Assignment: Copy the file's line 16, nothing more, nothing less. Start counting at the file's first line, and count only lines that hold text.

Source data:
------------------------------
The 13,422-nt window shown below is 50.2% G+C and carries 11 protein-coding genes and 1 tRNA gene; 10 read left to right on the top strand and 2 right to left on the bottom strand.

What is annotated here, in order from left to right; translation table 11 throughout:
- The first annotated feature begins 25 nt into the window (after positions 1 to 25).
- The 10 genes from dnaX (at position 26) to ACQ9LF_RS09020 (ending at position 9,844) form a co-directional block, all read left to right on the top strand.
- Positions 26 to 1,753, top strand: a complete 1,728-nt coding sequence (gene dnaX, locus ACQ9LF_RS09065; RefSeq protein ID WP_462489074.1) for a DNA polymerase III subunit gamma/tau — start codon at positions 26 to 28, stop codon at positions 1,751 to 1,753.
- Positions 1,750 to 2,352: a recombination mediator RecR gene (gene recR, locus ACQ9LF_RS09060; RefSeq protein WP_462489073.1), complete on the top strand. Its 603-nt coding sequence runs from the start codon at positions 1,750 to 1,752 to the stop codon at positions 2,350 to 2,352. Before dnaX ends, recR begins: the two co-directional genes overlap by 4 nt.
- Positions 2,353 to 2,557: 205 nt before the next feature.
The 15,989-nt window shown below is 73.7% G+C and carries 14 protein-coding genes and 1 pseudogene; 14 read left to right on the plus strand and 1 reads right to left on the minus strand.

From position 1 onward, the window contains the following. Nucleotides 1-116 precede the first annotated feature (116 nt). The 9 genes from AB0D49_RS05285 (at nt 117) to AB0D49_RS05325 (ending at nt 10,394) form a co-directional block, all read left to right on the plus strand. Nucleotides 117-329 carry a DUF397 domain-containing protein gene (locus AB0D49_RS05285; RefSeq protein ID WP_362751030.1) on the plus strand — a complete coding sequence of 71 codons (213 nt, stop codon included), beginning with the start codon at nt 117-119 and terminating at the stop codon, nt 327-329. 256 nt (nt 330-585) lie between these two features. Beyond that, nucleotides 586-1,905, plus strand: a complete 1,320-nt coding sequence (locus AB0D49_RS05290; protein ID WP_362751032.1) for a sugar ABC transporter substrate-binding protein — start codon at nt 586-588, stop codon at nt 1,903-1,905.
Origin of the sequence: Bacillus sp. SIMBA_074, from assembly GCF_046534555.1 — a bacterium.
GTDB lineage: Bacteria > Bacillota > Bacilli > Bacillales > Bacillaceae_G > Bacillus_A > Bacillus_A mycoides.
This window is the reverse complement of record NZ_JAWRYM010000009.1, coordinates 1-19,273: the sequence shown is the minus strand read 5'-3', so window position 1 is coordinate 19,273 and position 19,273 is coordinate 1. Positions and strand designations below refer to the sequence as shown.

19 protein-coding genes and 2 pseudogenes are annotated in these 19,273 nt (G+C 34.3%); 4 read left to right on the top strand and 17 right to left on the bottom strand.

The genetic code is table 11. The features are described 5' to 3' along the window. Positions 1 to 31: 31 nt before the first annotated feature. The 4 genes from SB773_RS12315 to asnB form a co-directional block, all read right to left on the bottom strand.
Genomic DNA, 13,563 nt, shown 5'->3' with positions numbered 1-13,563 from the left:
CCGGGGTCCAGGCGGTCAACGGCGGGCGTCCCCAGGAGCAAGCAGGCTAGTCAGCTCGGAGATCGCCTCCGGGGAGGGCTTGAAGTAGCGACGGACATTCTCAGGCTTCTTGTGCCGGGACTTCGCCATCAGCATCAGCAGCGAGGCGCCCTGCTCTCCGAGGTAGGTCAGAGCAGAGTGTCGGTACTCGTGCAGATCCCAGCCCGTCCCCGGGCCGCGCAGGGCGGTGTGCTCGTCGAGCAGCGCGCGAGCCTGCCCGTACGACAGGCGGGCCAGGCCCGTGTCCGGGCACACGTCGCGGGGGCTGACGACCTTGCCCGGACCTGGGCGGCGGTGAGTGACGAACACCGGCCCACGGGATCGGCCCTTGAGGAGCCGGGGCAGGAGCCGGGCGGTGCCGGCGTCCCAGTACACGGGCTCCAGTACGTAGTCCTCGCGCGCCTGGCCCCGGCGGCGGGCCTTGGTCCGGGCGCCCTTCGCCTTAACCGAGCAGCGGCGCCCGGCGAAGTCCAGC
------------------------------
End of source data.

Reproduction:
CCGGGGTCCAGGCGGTCAACGGCGGGCGTCCCCAGGAGCAAGCAGGCTAGTCAGCTCGGAGATCGCCTCCGGGGAGGGCTTGAAGTAGCGACGGACATTCTCAGGCTTCTTGTGCCGGGACTTCGCCATCAGCATCAGCAGCGAGGCGCCCTGCTCTCCGAGGTAGGTCAGAGCAGAGTGTCGGTACTCGTGCAGATCCCAGCCCGTCCCCGGGCCGCGCAGGGCGGTGTGCTCGTCGAGCAGCGCGCGAGCCTGCCCGTACGACAGGCGGGCCAGGCCCGTGTCCGGGCACACGTCGCGGGGGCTGACGACCTTGCCCGGACCTGGGCGGCGGTGAGTGACGAACACCGGCCCACGGGATCGGCCCTTGAGGAGCCGGGGCAGGAGCCGGGCGGTGCCGGCGTCCCAGTACACGGGCTCCAGTACGTAGTCCTCGCGCGCCTGGCCCCGGCGGCGGGCCTTGGTCCGGGCGCCCTTCGCCTTAACCGAGCAGCGGCGCCCGGCGAAGTCCAGC